Influence of Heat Treatment on Mechanical Properties and Microstructure of Low Alloy Wear Resistant Cast Steel (1)

HU Zhi-jun, ZHAO Xiao-peng, YANG Yi-tao

(School of Materials Science and Engineering, Shanghai University, Shanghai 200072, China)

Abstract: The influences of normalizing and tempering temperature on mechanical properties and microstructure of low alloy wear-resistant cast steel were investigated by using a vacuum arc furnace in lab situations. The results show that normalizing can refine the grain and increase hardness. Hardness increases with the increase of normalizing temperature from 890 ℃ to 920 ℃, while exceeding.

normalizing temperature from 920 ℃ to 940 ℃ make the hardness of the steel decrease. The steel was tempered at 500, 530, 560, 590, 620, and 650 ℃, respectively, after normalized at 890 ℃, a rule of controlling mechanical properties of the steel can be obtained.

Key words:Low alloy wear-resistant cast steel; vacuum melting; physical simulation; microstructure; mechanical properties

To improve the properties of steel castings, we can control and optimize alloy elements’ content in steel castings and change the heat treatment process to obtain excellent comprehensive properties. Normalizing is an effective way to adjust the microstructure and improve the strength and toughness of micro-alloyed cast steel. In the case of cast steel containing a small amount of alloying elements, the segregation of the alloying elements and the insufficient dissolution of carbides in the austenite caused by the casting process results in the variable composition of the austenite; it isn’t easy to give full play to its strength and toughness. The effect of normalizing temperature and tempering temperature after normalizing on the microstructure and properties of low alloy wear-resistant cast steel was studied to improve the comprehensive mechanical properties of cast steel; it provides a reliable basis for the optimization of the heat treatment process of low alloy wear-resistant steel castings in practical production.

1.Experimental materials and methods

The experimental material is the low alloy wear-resistant cast steel, which is improved by the previous experiment. The main components are 0.25 ~ 0.34 c, 0.76 ~ 0.84 SI, 1.22 ~ 1.33 MN, 0.24 ~ 0.25 Mo. The button ingot sample of about 110g was produced in a small vacuum arc furnace. PMI-MASTER Pro Mobile Spectrometer analyzed the components. The value of AC3 was measured by DIL805A thermal expansion fast phase change meter with wire cut quasi 4mm × 10mm specimen. The polished surface was corroded by 4% nitric acid and alcohol, and the microstructure was observed by Nikon MA100 inverted metalloscope. In order to simulate the microstructure of the steel castings, the button ingots melted in a vacuum were cooled after holding at 950 °C for 2 hours.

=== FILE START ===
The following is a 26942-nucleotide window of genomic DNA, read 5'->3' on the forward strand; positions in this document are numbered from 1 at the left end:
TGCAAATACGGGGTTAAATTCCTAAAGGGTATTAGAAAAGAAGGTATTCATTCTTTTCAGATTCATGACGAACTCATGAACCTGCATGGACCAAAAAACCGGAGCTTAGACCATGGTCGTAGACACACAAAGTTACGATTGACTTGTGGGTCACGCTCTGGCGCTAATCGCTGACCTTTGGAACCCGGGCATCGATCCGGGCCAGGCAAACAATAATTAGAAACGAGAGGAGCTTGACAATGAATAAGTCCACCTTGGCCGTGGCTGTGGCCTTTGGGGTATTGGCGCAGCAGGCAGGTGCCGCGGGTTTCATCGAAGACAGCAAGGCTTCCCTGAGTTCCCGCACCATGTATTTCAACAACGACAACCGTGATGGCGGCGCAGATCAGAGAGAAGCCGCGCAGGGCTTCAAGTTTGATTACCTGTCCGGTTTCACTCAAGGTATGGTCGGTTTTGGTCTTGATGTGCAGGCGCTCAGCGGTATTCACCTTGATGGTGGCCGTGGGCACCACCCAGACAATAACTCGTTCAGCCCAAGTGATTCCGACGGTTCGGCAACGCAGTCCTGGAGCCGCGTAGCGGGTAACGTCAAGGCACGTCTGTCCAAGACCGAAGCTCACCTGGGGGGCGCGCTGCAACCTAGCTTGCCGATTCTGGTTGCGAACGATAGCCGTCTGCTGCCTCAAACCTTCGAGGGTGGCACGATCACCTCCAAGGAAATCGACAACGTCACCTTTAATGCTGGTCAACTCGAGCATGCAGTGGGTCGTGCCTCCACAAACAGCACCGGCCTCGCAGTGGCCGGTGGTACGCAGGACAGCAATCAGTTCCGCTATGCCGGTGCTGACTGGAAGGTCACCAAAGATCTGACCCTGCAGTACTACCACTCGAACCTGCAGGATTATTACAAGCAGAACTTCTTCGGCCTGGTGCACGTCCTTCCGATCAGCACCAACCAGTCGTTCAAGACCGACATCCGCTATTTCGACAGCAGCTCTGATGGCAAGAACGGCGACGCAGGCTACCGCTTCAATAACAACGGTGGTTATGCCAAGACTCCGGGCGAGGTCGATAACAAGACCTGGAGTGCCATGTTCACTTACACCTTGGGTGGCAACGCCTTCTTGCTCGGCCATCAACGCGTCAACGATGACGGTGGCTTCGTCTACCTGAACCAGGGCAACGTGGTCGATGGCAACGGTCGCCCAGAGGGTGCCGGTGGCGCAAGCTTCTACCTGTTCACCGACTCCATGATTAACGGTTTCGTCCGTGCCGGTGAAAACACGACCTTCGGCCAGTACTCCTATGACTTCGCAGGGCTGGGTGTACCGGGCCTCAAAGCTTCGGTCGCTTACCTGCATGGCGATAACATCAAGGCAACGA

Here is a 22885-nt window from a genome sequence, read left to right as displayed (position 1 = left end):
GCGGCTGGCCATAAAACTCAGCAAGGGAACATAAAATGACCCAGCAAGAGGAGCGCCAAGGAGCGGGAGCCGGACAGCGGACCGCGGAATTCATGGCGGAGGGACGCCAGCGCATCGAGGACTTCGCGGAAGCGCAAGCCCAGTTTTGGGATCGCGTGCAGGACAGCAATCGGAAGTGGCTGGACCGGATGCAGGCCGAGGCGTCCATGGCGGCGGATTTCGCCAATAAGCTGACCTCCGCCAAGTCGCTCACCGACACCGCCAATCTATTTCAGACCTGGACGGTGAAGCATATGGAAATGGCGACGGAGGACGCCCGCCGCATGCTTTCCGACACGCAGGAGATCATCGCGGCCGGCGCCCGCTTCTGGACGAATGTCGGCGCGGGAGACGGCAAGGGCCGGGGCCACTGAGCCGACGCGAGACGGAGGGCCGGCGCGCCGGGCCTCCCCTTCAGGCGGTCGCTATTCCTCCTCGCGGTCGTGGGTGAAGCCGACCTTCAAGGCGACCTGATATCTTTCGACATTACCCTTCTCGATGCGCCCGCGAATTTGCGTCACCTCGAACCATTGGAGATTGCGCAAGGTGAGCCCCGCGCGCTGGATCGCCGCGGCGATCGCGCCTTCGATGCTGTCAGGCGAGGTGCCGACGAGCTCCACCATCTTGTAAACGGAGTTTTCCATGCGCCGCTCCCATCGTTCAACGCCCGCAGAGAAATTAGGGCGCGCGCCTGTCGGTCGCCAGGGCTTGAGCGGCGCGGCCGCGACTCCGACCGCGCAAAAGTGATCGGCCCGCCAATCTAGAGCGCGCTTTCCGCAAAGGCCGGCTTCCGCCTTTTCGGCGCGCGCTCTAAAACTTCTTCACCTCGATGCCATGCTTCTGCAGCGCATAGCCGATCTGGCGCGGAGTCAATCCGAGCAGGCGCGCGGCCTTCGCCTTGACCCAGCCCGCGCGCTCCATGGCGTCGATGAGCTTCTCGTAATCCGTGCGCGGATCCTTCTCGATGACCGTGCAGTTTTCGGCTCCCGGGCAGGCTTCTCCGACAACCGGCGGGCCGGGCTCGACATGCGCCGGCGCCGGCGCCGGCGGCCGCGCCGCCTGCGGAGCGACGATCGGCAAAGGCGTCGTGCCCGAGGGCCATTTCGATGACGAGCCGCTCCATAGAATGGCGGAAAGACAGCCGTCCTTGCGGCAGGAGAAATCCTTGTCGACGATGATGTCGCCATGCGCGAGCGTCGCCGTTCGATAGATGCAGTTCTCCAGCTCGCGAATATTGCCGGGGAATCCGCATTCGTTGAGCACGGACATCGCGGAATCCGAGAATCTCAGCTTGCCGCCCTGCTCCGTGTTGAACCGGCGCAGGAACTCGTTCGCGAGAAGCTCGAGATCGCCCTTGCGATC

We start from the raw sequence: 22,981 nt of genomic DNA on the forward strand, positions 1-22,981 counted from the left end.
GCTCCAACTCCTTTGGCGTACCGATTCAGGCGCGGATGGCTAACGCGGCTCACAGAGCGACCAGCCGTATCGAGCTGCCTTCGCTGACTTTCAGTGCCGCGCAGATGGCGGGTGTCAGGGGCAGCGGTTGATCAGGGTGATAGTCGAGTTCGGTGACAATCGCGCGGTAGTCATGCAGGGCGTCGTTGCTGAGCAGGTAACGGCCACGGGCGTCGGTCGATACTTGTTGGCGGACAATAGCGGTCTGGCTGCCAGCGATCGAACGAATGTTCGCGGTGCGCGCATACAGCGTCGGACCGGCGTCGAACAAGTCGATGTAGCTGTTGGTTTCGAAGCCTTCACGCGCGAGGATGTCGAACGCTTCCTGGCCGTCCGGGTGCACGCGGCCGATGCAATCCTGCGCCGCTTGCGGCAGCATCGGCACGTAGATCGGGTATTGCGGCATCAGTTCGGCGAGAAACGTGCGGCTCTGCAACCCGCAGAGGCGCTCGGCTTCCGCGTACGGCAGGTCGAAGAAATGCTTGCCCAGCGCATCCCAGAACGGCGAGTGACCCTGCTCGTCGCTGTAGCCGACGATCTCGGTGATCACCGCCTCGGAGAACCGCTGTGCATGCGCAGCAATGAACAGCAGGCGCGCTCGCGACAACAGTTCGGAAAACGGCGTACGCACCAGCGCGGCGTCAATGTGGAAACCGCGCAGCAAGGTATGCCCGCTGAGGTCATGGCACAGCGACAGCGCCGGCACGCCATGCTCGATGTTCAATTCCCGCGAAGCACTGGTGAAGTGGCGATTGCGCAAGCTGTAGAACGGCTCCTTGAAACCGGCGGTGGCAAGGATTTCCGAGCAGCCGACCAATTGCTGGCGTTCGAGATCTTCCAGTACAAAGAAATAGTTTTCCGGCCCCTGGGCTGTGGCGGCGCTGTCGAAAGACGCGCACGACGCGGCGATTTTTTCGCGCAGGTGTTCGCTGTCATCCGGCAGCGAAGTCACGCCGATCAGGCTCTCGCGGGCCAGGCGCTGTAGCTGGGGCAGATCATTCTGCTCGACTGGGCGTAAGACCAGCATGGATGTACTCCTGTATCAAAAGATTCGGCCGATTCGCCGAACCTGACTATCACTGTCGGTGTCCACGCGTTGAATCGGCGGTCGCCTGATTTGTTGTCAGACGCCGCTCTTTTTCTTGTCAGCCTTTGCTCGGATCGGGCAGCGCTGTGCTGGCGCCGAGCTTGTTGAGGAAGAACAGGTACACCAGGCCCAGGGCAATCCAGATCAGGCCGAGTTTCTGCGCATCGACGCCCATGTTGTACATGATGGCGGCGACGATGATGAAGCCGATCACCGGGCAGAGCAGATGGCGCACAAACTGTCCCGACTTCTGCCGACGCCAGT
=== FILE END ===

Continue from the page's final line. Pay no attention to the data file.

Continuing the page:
2.Results and analysis

2.1 thermal expansion curve and heat treatment process parameters

The thermal expansion curve is shown in figure 1. AC1 and AC3 are 715 °C and 840 °C, respectively, and the normalizing austenitizing temperature is 890 °C, 900 °C, 910 °C, 920 °C, 930 °C, and 940 °C, respectively, and the heating and holding time is 40 min. The specimens were then annealed at 500 °C, 530 °C, 560 °C, 590 °C, 620 °C and 650 °C for 2 hours before Air Cooling.

2.2 Relationship between hardness and normalizing temperature

The hardness of the HBS specimen before normalizing is 192. The influence of normalizing temperature on the hardness of casting is shown in Fig. 2. It can be seen that the hardness of the castings increases after normalizing, and decreases first and then increases with normalizing temperature changing from 890 °C to 940 °C and reaches the lowest at 920 °C.

  • normalizing temperture

2.3 Histological observation after normalizing

Fig. 3 shows the microstructure changes of low alloy wear-resistant cast steel before and after normalizing. It can be seen that the microstructure is refined, and the ferrite is increased after normalizing. With the increase of normalizing temperature, the supercooling degree increases, the nucleation of PROEUTECTOID ferrite increases, the hardness decreases, and the solid solubility of MN and SI in austenite increases with the increase of normalizing temperature, the increase of solid solubility of solute atoms in austenite will increase the hardness of steel, so the hardness rises.

  • microstructure of samples

2.4 Comparison of hardness at different tempering temperatures

After annealing at 950 °C, the button ingots with higher hardness were normalized at 890 °C and tempered at different temperatures. The hardness changes were shown in Fig. 4. Except for tempering at 530 °C, the hardness of the samples tempered at other temperatures decreased to some extent, and the hardness decreased with the increase of tempering temperature.

  • HBS change of samples